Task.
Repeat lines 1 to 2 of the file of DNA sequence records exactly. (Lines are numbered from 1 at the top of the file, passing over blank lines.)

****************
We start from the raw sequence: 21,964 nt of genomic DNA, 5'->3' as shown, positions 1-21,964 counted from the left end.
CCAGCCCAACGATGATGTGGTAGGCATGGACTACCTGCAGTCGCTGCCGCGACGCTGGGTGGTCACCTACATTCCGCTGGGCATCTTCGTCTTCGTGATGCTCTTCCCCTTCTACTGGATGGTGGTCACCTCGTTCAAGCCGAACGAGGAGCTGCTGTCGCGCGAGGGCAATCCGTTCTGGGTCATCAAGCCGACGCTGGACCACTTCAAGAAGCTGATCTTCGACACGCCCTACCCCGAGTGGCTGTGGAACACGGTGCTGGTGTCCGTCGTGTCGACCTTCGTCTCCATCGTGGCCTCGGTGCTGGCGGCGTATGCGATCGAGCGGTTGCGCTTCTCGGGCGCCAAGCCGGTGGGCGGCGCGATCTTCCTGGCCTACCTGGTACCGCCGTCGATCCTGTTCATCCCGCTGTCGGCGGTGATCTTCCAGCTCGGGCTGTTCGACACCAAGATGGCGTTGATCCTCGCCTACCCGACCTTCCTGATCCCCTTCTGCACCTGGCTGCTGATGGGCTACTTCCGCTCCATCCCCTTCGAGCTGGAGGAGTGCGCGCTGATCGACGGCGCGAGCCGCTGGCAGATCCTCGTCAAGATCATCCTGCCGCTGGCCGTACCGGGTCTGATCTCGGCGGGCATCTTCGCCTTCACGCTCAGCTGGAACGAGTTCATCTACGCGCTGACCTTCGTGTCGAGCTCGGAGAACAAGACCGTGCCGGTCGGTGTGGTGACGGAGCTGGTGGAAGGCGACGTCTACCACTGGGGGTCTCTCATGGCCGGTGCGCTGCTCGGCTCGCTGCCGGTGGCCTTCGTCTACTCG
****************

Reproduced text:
We start from the raw sequence: 21,964 nt of genomic DNA, 5'->3' as shown, positions 1-21,964 counted from the left end.
CCAGCCCAACGATGATGTGGTAGGCATGGACTACCTGCAGTCGCTGCCGCGACGCTGGGTGGTCACCTACATTCCGCTGGGCATCTTCGTCTTCGTGATGCTCTTCCCCTTCTACTGGATGGTGGTCACCTCGTTCAAGCCGAACGAGGAGCTGCTGTCGCGCGAGGGCAATCCGTTCTGGGTCATCAAGCCGACGCTGGACCACTTCAAGAAGCTGATCTTCGACACGCCCTACCCCGAGTGGCTGTGGAACACGGTGCTGGTGTCCGTCGTGTCGACCTTCGTCTCCATCGTGGCCTCGGTGCTGGCGGCGTATGCGATCGAGCGGTTGCGCTTCTCGGGCGCCAAGCCGGTGGGCGGCGCGATCTTCCTGGCCTACCTGGTACCGCCGTCGATCCTGTTCATCCCGCTGTCGGCGGTGATCTTCCAGCTCGGGCTGTTCGACACCAAGATGGCGTTGATCCTCGCCTACCCGACCTTCCTGATCCCCTTCTGCACCTGGCTGCTGATGGGCTACTTCCGCTCCATCCCCTTCGAGCTGGAGGAGTGCGCGCTGATCGACGGCGCGAGCCGCTGGCAGATCCTCGTCAAGATCATCCTGCCGCTGGCCGTACCGGGTCTGATCTCGGCGGGCATCTTCGCCTTCACGCTCAGCTGGAACGAGTTCATCTACGCGCTGACCTTCGTGTCGAGCTCGGAGAACAAGACCGTGCCGGTCGGTGTGGTGACGGAGCTGGTGGAAGGCGACGTCTACCACTGGGGGTCTCTCATGGCCGGTGCGCTGCTCGGCTCGCTGCCGGTGGCCTTCGTCTACTCG